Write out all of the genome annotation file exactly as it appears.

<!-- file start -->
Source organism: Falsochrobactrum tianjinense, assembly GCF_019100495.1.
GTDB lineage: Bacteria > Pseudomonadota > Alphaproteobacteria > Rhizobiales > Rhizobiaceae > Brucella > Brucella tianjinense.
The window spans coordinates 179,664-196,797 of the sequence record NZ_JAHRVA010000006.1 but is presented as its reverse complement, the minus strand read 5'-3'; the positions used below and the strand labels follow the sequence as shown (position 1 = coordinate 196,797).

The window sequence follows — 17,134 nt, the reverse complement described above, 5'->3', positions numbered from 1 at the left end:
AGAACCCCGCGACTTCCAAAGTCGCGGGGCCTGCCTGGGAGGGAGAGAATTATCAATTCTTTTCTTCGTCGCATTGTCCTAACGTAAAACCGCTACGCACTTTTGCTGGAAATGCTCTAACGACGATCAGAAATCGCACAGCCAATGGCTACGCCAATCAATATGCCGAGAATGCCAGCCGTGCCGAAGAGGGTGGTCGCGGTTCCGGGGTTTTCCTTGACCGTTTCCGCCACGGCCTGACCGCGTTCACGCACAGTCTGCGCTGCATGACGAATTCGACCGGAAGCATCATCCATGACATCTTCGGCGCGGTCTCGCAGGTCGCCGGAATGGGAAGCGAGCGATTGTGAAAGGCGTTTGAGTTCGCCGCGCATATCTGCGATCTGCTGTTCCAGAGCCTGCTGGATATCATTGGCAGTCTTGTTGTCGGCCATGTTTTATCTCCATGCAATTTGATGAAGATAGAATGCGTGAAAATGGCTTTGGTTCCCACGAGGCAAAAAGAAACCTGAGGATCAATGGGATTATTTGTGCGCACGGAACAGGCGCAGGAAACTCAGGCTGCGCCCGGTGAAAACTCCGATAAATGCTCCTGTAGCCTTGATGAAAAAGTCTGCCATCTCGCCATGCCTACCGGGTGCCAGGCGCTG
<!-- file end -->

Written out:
Source organism: Falsochrobactrum tianjinense, assembly GCF_019100495.1.
GTDB lineage: Bacteria > Pseudomonadota > Alphaproteobacteria > Rhizobiales > Rhizobiaceae > Brucella > Brucella tianjinense.
The window spans coordinates 179,664-196,797 of the sequence record NZ_JAHRVA010000006.1 but is presented as its reverse complement, the minus strand read 5'-3'; the positions used below and the strand labels follow the sequence as shown (position 1 = coordinate 196,797).

The window sequence follows — 17,134 nt, the reverse complement described above, 5'->3', positions numbered from 1 at the left end:
AGAACCCCGCGACTTCCAAAGTCGCGGGGCCTGCCTGGGAGGGAGAGAATTATCAATTCTTTTCTTCGTCGCATTGTCCTAACGTAAAACCGCTACGCACTTTTGCTGGAAATGCTCTAACGACGATCAGAAATCGCACAGCCAATGGCTACGCCAATCAATATGCCGAGAATGCCAGCCGTGCCGAAGAGGGTGGTCGCGGTTCCGGGGTTTTCCTTGACCGTTTCCGCCACGGCCTGACCGCGTTCACGCACAGTCTGCGCTGCATGACGAATTCGACCGGAAGCATCATCCATGACATCTTCGGCGCGGTCTCGCAGGTCGCCGGAATGGGAAGCGAGCGATTGTGAAAGGCGTTTGAGTTCGCCGCGCATATCTGCGATCTGCTGTTCCAGAGCCTGCTGGATATCATTGGCAGTCTTGTTGTCGGCCATGTTTTATCTCCATGCAATTTGATGAAGATAGAATGCGTGAAAATGGCTTTGGTTCCCACGAGGCAAAAAGAAACCTGAGGATCAATGGGATTATTTGTGCGCACGGAACAGGCGCAGGAAACTCAGGCTGCGCCCGGTGAAAACTCCGATAAATGCTCCTGTAGCCTTGATGAAAAAGTCTGCCATCTCGCCATGCCTACCGGGTGCCAGGCGCTG